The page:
Digestive Disease Week meeting in San Diego, among patients who used supplements, 33 percent consumed bodybuilding products, 26 percent took weight loss goods, and the remaining 31 percent used a variety of other types of supplements.
“The number of cases in our network has increased over the years,” cautioned Dr. Jose Serrano of NIH. “There were no deaths, but 7 percent of patients needed a liver transplant. These are not trivial consequences.”
About 40 percent of people in the US take herbal or dietary supplements. According to estimates, American consumers spent 26.7 billion dollars on supplements in 2009.
However, it seems that the people are less likely to be aware about those products’ side effects such as hepatotoxicity or liver injuries.
Moreover, compared to medications, the highly marketed supplements are under much less strong regulation imposed by health authorities.
“There is so little regulation of the many products on the market,” said study leader Dr. Victor Navarro of Thomas Jefferson University in Philadelphia.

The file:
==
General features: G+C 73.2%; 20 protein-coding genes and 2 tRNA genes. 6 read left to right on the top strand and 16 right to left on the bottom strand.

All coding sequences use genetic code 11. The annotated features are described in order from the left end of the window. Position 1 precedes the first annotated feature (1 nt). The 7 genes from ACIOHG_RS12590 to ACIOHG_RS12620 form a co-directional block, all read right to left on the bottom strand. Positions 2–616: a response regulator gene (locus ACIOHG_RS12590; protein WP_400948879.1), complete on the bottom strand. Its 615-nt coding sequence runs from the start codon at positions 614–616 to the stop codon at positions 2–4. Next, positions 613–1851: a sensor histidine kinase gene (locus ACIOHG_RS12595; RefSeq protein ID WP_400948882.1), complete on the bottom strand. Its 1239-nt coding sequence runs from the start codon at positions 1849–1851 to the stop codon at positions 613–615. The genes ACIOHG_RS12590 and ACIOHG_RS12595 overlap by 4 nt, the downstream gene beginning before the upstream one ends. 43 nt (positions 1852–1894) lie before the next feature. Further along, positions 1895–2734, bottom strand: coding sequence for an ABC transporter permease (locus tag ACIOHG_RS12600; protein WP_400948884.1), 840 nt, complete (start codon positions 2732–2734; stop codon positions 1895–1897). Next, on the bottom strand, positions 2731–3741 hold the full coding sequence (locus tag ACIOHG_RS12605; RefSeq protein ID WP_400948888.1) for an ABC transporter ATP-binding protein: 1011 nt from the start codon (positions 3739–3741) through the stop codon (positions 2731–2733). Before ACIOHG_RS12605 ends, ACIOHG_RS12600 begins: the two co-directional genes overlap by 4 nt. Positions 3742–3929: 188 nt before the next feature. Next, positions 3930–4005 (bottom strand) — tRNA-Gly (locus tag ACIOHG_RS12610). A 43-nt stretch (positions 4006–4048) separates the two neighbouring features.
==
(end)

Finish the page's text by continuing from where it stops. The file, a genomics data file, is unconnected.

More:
Experts suggest people to read the label’s of supplements carefully and consult with their physician before taking those products and do not assume that they are completely safe.
Popular supplements used for weight loss and bodybuilding may cause liver damage, in some cases, so severely that might lead to organ transplantation, warns a review of US national data.
Researchers of the National Institutes of Health (NIH) looked at data from the Drug Induced Liver Injury Network, which evaluated patient information from eight sites across the US from 2003 to 2011.
Their findings disclosed that of 679 cases of liver injury, 93 (18 percent) were attributed to herbal or dietary supplements.
According to the results presented at the